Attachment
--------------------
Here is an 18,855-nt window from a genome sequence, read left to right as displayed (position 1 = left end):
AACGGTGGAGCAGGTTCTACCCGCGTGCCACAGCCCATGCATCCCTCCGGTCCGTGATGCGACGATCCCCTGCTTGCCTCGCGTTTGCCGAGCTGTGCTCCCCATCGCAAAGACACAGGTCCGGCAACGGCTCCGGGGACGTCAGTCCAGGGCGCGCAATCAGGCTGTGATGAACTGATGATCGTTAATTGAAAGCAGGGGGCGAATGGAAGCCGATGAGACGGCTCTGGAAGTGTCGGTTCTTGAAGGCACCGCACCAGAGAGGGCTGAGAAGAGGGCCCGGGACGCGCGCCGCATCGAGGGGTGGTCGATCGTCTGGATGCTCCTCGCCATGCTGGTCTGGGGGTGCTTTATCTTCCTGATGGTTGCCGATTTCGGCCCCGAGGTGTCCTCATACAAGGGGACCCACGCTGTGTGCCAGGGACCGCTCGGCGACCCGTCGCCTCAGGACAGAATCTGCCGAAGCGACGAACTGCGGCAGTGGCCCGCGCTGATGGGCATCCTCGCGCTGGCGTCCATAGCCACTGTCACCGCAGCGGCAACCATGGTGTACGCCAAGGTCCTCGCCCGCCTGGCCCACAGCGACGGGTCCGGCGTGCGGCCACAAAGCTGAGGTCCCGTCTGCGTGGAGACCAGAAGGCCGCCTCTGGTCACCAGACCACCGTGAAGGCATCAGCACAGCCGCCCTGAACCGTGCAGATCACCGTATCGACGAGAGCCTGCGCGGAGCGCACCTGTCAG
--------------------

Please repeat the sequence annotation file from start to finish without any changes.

Here is an 18,855-nt window from a genome sequence, read left to right as displayed (position 1 = left end):
AACGGTGGAGCAGGTTCTACCCGCGTGCCACAGCCCATGCATCCCTCCGGTCCGTGATGCGACGATCCCCTGCTTGCCTCGCGTTTGCCGAGCTGTGCTCCCCATCGCAAAGACACAGGTCCGGCAACGGCTCCGGGGACGTCAGTCCAGGGCGCGCAATCAGGCTGTGATGAACTGATGATCGTTAATTGAAAGCAGGGGGCGAATGGAAGCCGATGAGACGGCTCTGGAAGTGTCGGTTCTTGAAGGCACCGCACCAGAGAGGGCTGAGAAGAGGGCCCGGGACGCGCGCCGCATCGAGGGGTGGTCGATCGTCTGGATGCTCCTCGCCATGCTGGTCTGGGGGTGCTTTATCTTCCTGATGGTTGCCGATTTCGGCCCCGAGGTGTCCTCATACAAGGGGACCCACGCTGTGTGCCAGGGACCGCTCGGCGACCCGTCGCCTCAGGACAGAATCTGCCGAAGCGACGAACTGCGGCAGTGGCCCGCGCTGATGGGCATCCTCGCGCTGGCGTCCATAGCCACTGTCACCGCAGCGGCAACCATGGTGTACGCCAAGGTCCTCGCCCGCCTGGCCCACAGCGACGGGTCCGGCGTGCGGCCACAAAGCTGAGGTCCCGTCTGCGTGGAGACCAGAAGGCCGCCTCTGGTCACCAGACCACCGTGAAGGCATCAGCACAGCCGCCCTGAACCGTGCAGATCACCGTATCGACGAGAGCCTGCGCGGAGCGCACCTGTCAG